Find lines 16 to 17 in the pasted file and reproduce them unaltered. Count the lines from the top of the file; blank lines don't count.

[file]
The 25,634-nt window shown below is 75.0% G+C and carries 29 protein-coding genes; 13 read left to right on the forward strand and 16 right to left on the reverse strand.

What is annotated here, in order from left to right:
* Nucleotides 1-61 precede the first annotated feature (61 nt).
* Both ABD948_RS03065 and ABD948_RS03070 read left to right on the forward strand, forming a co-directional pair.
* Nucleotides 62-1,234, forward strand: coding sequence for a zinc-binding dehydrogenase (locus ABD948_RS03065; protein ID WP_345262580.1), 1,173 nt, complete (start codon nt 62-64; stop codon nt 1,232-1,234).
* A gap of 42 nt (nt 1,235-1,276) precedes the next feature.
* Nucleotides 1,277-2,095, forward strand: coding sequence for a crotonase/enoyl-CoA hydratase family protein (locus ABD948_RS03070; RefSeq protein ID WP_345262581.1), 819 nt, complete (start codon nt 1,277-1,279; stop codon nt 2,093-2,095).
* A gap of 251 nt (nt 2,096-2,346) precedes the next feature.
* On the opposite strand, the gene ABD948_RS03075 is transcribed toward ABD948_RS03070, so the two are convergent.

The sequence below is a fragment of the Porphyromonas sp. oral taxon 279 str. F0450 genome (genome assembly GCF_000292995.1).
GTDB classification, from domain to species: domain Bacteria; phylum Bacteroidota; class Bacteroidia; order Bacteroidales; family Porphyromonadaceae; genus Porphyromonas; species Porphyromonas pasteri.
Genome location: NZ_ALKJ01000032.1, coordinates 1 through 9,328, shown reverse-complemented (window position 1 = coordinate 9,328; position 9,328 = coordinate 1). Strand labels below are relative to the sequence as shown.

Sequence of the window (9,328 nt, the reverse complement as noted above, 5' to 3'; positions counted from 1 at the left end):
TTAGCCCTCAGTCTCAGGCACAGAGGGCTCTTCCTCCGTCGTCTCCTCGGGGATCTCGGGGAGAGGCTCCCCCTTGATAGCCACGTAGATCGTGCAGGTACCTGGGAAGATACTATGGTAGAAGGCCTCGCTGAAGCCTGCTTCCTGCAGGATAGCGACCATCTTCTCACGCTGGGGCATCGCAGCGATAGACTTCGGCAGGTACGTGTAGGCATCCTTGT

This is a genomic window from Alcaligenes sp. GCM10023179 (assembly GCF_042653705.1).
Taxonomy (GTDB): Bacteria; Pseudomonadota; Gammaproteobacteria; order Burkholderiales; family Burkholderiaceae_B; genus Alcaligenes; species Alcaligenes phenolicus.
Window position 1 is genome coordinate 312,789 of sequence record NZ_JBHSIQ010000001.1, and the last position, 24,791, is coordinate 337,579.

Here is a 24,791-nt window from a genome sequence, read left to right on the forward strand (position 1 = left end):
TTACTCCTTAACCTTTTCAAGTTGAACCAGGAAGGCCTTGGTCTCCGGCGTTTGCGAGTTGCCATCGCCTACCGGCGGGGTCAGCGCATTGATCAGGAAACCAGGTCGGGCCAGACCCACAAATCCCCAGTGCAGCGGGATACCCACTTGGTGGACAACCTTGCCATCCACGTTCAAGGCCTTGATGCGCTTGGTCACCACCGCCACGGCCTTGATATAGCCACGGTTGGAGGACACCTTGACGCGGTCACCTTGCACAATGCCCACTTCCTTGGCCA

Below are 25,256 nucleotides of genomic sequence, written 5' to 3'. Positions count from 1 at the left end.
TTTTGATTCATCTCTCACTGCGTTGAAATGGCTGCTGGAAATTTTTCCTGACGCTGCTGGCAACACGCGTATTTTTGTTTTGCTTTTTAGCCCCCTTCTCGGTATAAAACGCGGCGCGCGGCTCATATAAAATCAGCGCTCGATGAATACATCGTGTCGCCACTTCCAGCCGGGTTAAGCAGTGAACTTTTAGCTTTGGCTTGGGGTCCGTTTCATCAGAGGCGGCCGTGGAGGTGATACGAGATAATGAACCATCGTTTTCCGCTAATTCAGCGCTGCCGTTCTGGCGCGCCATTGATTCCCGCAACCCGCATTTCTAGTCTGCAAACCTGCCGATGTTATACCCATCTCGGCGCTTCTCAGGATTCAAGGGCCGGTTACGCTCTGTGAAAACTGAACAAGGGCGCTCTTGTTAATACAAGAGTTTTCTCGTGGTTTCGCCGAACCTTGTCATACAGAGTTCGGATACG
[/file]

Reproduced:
Taxonomy (GTDB): Bacteria; Pseudomonadota; Gammaproteobacteria; order Burkholderiales; family Burkholderiaceae_B; genus Alcaligenes; species Alcaligenes phenolicus.
Window position 1 is genome coordinate 312,789 of sequence record NZ_JBHSIQ010000001.1, and the last position, 24,791, is coordinate 337,579.